What Not to Do in a Recession

In terms of fiscal and economic policy, quantitative easing, trillion-dollar-plus deficits, massive stimulus, de facto zero interest rates, tax increases and more federal regulation did not lead to a summer of recovery. Instead they have discredited Keynesian economics for a generation, branding it as a sure way to ensure near zero economic growth and permanent 7% unemployment.

Obama logically expected all that liquidity would lead to an economic rebound in 2009, especially given that historically the sharper the recession, the more robust the recovery. Tragically, had he done nothing, he might well have seen an upswing, given huge new energy discoveries and a strong U.S. tech sector. Instead, Obama has taught us that vast expansions in borrowing, public entitlements, sloppy infrastructure spending, huge new federal programs, and the end of passbook interest are ways of institutionalizing 7%-plus unemployment, near non-existent comic growth, and growing collective dependency.  Obama’s five-year economic recovery plan will be studied for decades as a textbook example of what not to do in a recession, or immediately following one.

Obamacare likewise offers many lessons. When a government pays far more than the going rate for the construction of a website and receives in return far less than the normal product — and then must turn to the private sector for help — we are reminded why federal take-overs of anything are a bad idea. For all the millions of words written for and against Obamacare, for all the presidential sloganeering and the fights in Congress over its birth, we are left with a simple warning: even the most sophisticated ways of masking a vast redistribution scheme do not work.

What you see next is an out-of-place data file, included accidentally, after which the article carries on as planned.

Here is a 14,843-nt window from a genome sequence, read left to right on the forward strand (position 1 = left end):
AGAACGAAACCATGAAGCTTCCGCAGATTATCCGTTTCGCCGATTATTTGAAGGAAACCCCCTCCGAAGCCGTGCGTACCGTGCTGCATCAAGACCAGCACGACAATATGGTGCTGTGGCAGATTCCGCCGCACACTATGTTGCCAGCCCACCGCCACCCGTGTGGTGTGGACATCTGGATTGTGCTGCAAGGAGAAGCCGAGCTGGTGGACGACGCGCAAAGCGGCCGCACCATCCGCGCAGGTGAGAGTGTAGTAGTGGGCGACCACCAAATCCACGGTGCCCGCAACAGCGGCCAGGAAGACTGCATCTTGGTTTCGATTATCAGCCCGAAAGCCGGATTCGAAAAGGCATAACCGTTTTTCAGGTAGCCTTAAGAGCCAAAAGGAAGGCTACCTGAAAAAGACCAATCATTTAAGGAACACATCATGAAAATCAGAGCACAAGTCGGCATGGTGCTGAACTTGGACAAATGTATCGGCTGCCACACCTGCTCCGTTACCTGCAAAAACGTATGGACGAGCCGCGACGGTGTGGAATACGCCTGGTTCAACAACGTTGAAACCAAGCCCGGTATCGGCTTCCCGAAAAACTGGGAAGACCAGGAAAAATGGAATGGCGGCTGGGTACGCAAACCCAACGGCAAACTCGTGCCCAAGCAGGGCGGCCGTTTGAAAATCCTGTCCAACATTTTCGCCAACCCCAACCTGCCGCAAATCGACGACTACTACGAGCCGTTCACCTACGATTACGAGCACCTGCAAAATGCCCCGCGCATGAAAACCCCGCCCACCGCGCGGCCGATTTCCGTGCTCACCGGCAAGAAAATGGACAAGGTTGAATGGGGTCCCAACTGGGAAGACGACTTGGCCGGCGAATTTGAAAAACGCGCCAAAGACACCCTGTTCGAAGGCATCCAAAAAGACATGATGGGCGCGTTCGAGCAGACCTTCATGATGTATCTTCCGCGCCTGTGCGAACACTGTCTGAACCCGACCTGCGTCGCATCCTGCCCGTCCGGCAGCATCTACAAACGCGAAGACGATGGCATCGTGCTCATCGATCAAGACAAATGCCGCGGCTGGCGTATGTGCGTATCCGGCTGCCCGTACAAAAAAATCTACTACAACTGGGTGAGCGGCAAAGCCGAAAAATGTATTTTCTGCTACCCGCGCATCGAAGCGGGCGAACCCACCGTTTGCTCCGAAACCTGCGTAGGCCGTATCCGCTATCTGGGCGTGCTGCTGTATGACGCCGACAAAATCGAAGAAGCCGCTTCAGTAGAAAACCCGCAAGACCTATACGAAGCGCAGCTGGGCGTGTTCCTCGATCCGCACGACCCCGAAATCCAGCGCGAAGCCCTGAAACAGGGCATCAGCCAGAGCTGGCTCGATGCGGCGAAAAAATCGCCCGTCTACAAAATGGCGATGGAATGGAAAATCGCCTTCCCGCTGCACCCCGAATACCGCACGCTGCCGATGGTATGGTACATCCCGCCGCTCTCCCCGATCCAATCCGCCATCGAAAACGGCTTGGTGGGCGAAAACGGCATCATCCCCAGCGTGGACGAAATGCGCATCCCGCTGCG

In the end, Obamacare was a crass effort to extract cash from those who had health insurance and younger people who chose not to buy it in order to give coverage to others — with a growing federal bureaucracy taking its middle-man percentage cut as the price of adjudicating who should pay and who should receive. Obama may be able to lower the earth’s temperature and lower its seas, but he still cannot give more and better things to more people at a vast savings, or convince those who lost their coverage, lost their doctors, and paid more for the privilege that they are better off.

Obamacare also reminded us of two lessons about socialism: those who were sober and careful to purchase their own plans had to be demonized as callous or stupid for buying “junk.” Those who were without care had to been seen as noble victims without any free choice in the decision not to obtain coverage. The redistributionists could not simply tell the truth about what they were doing because a vast majority would not like what they were doing.

Had Obama just said that “many of you more fortunate Americans with insurance must pay more for coverage that you will not need in order to subsidize those with less resources who will need it,” the plan would have been aborted before birth. Without deceit and propaganda, Obamacare would never have passed on its own merits. Meanwhile, the exemptions to congressional staff, unions, and pet businesses remind us that redistributionists are always exempt from the ramifications of their own ideology. The reward for the brilliance and superior morality of thinking up a coercive redistributionist plan is to be freed from it.